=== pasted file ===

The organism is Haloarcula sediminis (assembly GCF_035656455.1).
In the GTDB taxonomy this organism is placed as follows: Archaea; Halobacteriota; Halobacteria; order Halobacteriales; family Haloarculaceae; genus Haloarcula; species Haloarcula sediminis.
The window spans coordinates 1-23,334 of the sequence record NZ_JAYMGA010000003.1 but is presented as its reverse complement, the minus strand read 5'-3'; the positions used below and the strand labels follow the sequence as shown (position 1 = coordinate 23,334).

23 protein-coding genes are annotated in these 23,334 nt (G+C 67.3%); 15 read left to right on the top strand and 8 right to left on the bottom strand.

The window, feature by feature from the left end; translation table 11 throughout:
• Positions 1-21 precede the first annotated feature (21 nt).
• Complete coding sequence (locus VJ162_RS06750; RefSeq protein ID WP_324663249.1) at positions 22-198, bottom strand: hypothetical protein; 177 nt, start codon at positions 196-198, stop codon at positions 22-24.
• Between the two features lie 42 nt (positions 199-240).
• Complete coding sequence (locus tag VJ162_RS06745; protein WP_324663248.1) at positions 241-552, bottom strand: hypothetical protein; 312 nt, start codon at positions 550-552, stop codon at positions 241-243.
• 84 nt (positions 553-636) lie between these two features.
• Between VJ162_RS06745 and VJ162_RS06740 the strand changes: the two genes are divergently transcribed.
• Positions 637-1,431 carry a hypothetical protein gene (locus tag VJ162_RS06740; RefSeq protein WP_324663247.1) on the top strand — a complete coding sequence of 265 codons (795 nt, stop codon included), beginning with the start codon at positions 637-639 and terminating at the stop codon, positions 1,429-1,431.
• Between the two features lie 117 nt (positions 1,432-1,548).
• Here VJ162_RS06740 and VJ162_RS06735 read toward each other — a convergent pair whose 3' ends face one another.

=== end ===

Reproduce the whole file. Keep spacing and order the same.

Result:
The organism is Haloarcula sediminis (assembly GCF_035656455.1).
In the GTDB taxonomy this organism is placed as follows: Archaea; Halobacteriota; Halobacteria; order Halobacteriales; family Haloarculaceae; genus Haloarcula; species Haloarcula sediminis.
The window spans coordinates 1-23,334 of the sequence record NZ_JAYMGA010000003.1 but is presented as its reverse complement, the minus strand read 5'-3'; the positions used below and the strand labels follow the sequence as shown (position 1 = coordinate 23,334).

23 protein-coding genes are annotated in these 23,334 nt (G+C 67.3%); 15 read left to right on the top strand and 8 right to left on the bottom strand.

The window, feature by feature from the left end; translation table 11 throughout:
• Positions 1-21 precede the first annotated feature (21 nt).
• Complete coding sequence (locus VJ162_RS06750; RefSeq protein ID WP_324663249.1) at positions 22-198, bottom strand: hypothetical protein; 177 nt, start codon at positions 196-198, stop codon at positions 22-24.
• Between the two features lie 42 nt (positions 199-240).
• Complete coding sequence (locus tag VJ162_RS06745; protein WP_324663248.1) at positions 241-552, bottom strand: hypothetical protein; 312 nt, start codon at positions 550-552, stop codon at positions 241-243.
• 84 nt (positions 553-636) lie between these two features.
• Between VJ162_RS06745 and VJ162_RS06740 the strand changes: the two genes are divergently transcribed.
• Positions 637-1,431 carry a hypothetical protein gene (locus tag VJ162_RS06740; RefSeq protein WP_324663247.1) on the top strand — a complete coding sequence of 265 codons (795 nt, stop codon included), beginning with the start codon at positions 637-639 and terminating at the stop codon, positions 1,429-1,431.
• Between the two features lie 117 nt (positions 1,432-1,548).
• Here VJ162_RS06740 and VJ162_RS06735 read toward each other — a convergent pair whose 3' ends face one another.